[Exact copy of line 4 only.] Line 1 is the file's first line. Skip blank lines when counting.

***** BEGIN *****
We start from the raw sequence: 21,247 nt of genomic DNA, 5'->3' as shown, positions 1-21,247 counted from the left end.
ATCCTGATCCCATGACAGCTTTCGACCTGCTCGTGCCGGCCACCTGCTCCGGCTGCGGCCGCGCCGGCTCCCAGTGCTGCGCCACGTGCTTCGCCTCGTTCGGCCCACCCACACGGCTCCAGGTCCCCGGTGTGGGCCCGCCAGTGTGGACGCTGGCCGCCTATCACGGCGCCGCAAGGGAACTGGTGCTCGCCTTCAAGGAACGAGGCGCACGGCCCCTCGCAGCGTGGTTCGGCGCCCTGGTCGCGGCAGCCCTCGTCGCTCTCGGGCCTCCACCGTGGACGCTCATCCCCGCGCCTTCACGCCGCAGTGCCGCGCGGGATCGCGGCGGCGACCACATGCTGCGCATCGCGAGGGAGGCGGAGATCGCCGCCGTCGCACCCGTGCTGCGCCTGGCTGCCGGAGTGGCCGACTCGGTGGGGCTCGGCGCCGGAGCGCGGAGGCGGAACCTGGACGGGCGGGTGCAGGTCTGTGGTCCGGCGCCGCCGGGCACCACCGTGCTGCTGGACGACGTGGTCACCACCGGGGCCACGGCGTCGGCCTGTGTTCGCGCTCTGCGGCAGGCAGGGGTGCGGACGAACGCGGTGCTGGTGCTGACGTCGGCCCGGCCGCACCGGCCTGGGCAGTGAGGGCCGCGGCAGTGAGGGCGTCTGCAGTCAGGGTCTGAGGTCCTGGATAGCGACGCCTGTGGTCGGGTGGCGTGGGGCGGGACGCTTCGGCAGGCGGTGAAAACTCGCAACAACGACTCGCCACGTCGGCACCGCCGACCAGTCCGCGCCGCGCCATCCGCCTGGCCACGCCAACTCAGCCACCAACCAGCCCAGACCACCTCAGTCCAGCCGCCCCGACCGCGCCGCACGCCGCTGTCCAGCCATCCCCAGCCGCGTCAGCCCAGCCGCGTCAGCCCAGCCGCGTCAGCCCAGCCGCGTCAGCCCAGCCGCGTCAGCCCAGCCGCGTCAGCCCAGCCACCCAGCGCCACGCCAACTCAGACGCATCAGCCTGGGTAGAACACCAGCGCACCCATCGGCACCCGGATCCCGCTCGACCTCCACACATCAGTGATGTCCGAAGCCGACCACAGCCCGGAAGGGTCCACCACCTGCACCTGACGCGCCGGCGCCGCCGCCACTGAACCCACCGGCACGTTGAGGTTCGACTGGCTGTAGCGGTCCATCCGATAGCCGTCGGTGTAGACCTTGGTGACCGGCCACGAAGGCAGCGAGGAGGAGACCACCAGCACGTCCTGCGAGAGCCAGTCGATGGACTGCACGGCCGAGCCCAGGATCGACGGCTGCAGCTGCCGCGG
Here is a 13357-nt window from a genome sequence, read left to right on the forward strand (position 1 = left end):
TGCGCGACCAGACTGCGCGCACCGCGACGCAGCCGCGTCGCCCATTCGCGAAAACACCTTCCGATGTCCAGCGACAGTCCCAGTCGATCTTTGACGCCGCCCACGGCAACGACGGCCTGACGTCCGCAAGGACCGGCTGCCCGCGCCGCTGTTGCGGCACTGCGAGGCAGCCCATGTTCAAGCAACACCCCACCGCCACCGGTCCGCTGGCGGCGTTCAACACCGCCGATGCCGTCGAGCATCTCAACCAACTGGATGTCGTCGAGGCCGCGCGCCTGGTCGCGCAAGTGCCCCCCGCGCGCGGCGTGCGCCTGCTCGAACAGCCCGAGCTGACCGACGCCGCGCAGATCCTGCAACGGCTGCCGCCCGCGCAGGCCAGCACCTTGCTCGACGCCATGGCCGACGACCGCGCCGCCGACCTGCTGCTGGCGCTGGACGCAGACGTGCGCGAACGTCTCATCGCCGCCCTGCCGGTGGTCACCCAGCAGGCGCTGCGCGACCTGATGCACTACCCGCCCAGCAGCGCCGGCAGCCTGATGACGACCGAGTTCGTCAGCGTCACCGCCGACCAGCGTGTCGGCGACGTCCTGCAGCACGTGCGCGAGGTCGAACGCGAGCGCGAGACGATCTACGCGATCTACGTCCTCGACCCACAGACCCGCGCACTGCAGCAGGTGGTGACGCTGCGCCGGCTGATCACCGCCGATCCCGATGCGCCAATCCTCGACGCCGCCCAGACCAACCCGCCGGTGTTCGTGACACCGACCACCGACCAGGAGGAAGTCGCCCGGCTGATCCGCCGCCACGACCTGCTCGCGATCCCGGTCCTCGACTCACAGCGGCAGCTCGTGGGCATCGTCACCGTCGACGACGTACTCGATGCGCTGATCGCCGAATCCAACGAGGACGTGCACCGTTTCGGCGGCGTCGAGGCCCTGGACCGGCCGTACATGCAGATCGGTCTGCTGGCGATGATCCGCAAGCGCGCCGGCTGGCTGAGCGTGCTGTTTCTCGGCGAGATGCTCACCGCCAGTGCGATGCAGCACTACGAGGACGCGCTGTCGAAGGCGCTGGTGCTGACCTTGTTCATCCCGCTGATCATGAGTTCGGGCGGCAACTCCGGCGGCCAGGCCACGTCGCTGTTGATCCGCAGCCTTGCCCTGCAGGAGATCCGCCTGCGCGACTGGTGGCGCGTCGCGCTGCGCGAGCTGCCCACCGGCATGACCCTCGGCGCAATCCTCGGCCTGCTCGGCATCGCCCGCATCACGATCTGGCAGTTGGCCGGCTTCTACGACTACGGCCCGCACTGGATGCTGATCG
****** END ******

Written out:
TGCGCGACCAGACTGCGCGCACCGCGACGCAGCCGCGTCGCCCATTCGCGAAAACACCTTCCGATGTCCAGCGACAGTCCCAGTCGATCTTTGACGCCGCCCACGGCAACGACGGCCTGACGTCCGCAAGGACCGGCTGCCCGCGCCGCTGTTGCGGCACTGCGAGGCAGCCCATGTTCAAGCAACACCCCACCGCCACCGGTCCGCTGGCGGCGTTCAACACCGCCGATGCCGTCGAGCATCTCAACCAACTGGATGTCGTCGAGGCCGCGCGCCTGGTCGCGCAAGTGCCCCCCGCGCGCGGCGTGCGCCTGCTCGAACAGCCCGAGCTGACCGACGCCGCGCAGATCCTGCAACGGCTGCCGCCCGCGCAGGCCAGCACCTTGCTCGACGCCATGGCCGACGACCGCGCCGCCGACCTGCTGCTGGCGCTGGACGCAGACGTGCGCGAACGTCTCATCGCCGCCCTGCCGGTGGTCACCCAGCAGGCGCTGCGCGACCTGATGCACTACCCGCCCAGCAGCGCCGGCAGCCTGATGACGACCGAGTTCGTCAGCGTCACCGCCGACCAGCGTGTCGGCGACGTCCTGCAGCACGTGCGCGAGGTCGAACGCGAGCGCGAGACGATCTACGCGATCTACGTCCTCGACCCACAGACCCGCGCACTGCAGCAGGTGGTGACGCTGCGCCGGCTGATCACCGCCGATCCCGATGCGCCAATCCTCGACGCCGCCCAGACCAACCCGCCGGTGTTCGTGACACCGACCACCGACCAGGAGGAAGTCGCCCGGCTGATCCGCCGCCACGACCTGCTCGCGATCCCGGTCCTCGACTCACAGCGGCAGCTCGTGGGCATCGTCACCGTCGACGACGTACTCGATGCGCTGATCGCCGAATCCAACGAGGACGTGCACCGTTTCGGCGGCGTCGAGGCCCTGGACCGGCCGTACATGCAGATCGGTCTGCTGGCGATGATCCGCAAGCGCGCCGGCTGGCTGAGCGTGCTGTTTCTCGGCGAGATGCTCACCGCCAGTGCGATGCAGCACTACGAGGACGCGCTGTCGAAGGCGCTGGTGCTGACCTTGTTCATCCCGCTGATCATGAGTTCGGGCGGCAACTCCGGCGGCCAGGCCACGTCGCTGTTGATCCGCAGCCTTGCCCTGCAGGAGATCCGCCTGCGCGACTGGTGGCGCGTCGCGCTGCGCGAGCTGCCCACCGGCATGACCCTCGGCGCAATCCTCGGCCTGCTCGGCATCGCCCGCATCACGATCTGGCAGTTGGCCGGCTTCTACGACTACGGCCCGCACTGGATGCTGATCG